(Since the Oregonian eventually archives its online stories, I scanned the piece by Jacques Von Lunen so it will be permanently available.)
Download Oregonian coyote story 4-28-09
Coyotes are part of nature's balance. Von Lunen says they weren't in western Oregon until wolves were eradicated and clear-cutting of forests enabled them to cross the Cascades.
Laurel and I wish we had more of them here in semi-rural south Salem. Ground squirrels are a problem for us. Coyotes aren't. As the story says:
Urban legends about coyotes abound. We've heard neighbors say, "I'm worried they'll kill a small child."
Actually, points out Von Lunen, there's only one recorded case of a coyote killing a human in U.S. history. And that was after a family continuously fed a coyote, causing it to be unafraid of humans. It then attacked a 3-year old child.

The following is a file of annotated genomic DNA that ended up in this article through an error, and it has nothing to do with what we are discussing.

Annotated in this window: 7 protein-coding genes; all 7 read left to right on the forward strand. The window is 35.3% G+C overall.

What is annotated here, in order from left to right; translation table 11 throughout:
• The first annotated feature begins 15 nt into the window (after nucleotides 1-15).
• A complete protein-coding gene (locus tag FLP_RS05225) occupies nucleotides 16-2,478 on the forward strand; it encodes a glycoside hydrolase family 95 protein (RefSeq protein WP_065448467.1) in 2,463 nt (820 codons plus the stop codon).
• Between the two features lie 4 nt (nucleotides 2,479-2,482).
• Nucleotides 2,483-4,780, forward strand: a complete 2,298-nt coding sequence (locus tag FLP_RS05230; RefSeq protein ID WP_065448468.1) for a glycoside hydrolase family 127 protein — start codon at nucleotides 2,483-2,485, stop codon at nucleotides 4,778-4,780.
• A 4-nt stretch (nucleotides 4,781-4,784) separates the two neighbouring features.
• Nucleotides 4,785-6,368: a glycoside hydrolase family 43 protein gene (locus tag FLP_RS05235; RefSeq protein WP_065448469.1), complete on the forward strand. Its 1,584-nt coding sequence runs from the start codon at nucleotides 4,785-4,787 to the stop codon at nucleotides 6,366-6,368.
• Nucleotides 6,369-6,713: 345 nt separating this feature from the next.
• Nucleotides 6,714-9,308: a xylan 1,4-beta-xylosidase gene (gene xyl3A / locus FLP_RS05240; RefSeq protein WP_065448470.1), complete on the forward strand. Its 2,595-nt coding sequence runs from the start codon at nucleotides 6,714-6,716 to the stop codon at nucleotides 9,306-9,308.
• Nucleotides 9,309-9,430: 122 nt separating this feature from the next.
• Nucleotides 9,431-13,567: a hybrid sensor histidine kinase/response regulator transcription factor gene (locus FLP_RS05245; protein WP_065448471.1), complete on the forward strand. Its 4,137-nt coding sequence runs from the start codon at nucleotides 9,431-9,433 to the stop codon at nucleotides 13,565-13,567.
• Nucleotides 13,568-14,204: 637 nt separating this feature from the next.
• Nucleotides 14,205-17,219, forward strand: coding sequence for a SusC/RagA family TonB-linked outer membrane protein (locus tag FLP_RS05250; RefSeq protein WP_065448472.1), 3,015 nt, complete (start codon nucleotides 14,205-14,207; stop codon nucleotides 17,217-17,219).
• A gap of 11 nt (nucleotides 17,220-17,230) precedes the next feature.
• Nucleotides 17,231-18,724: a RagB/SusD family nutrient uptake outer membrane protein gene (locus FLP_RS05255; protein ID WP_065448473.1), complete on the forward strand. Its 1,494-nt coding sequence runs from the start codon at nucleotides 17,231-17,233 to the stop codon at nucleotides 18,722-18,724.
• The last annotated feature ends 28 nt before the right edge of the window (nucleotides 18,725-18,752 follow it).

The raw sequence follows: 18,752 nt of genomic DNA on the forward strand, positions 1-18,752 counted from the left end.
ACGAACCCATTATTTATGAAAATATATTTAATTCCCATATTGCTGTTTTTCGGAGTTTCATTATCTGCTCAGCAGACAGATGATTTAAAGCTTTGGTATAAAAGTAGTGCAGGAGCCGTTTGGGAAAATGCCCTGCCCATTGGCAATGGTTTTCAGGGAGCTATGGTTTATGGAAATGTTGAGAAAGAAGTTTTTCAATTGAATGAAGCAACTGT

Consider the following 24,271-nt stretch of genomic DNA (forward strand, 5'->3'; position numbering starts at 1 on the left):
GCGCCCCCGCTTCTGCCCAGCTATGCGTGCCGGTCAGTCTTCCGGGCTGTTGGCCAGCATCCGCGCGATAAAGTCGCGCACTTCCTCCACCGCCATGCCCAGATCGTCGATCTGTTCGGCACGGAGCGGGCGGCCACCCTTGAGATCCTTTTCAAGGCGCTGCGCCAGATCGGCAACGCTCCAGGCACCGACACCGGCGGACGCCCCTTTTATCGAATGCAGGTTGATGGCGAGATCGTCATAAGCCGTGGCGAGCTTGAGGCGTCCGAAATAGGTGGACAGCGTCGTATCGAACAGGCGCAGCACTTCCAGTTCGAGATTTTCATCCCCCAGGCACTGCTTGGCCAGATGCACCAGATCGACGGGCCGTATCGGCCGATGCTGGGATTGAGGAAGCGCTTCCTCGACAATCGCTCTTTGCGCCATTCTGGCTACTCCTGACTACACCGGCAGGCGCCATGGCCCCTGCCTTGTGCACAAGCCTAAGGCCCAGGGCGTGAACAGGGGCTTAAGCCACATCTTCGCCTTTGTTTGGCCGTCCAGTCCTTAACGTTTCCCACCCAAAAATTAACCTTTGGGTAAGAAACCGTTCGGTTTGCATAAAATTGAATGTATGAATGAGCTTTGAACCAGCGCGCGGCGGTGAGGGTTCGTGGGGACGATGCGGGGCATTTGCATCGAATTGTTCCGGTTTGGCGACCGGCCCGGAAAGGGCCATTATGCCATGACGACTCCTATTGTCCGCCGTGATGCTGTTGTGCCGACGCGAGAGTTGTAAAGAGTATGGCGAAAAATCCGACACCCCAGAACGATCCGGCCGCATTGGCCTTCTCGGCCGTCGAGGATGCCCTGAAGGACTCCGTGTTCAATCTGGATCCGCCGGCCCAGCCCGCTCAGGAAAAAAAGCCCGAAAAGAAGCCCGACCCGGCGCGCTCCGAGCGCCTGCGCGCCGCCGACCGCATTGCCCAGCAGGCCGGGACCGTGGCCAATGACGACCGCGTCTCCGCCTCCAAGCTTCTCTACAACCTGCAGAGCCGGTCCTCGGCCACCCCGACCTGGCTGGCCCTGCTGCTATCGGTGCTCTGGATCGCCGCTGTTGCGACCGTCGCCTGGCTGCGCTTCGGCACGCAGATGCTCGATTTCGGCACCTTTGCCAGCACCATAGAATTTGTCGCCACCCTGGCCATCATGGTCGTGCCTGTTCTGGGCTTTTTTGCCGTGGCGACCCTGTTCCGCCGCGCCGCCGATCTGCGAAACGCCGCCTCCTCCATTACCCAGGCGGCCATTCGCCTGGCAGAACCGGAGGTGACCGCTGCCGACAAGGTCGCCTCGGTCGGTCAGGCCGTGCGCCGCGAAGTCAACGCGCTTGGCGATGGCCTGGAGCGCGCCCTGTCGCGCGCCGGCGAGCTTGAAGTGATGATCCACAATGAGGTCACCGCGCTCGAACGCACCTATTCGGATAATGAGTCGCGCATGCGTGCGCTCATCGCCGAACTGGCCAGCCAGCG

Don't leave food out for coyotes, and they are much less likely to come around. This is rule #1 for dealing with them.
Another rule is: don't kill them. This just leads to more coyotes.
Being animal lovers, we can understand why people worry about their pet cats and small dogs in coyote territory. But keeping cats indoors (especially at night) and not letting your chihuahua roam on its own will go a long way toward keeping pets safe.
Our coyote-hating neighbors are fond of feral cats, feeding and taking care of them. That's nice. But feral cats aren't part of the natural Oregon ecosystem, whereas coyotes are.
Cats decimate the wild songbird population, as evidenced by how much they hang around our bird feeders. Coyotes control rodent pests.
Give me a coyote over a feral cat anytime. The Oregonian story concludes with: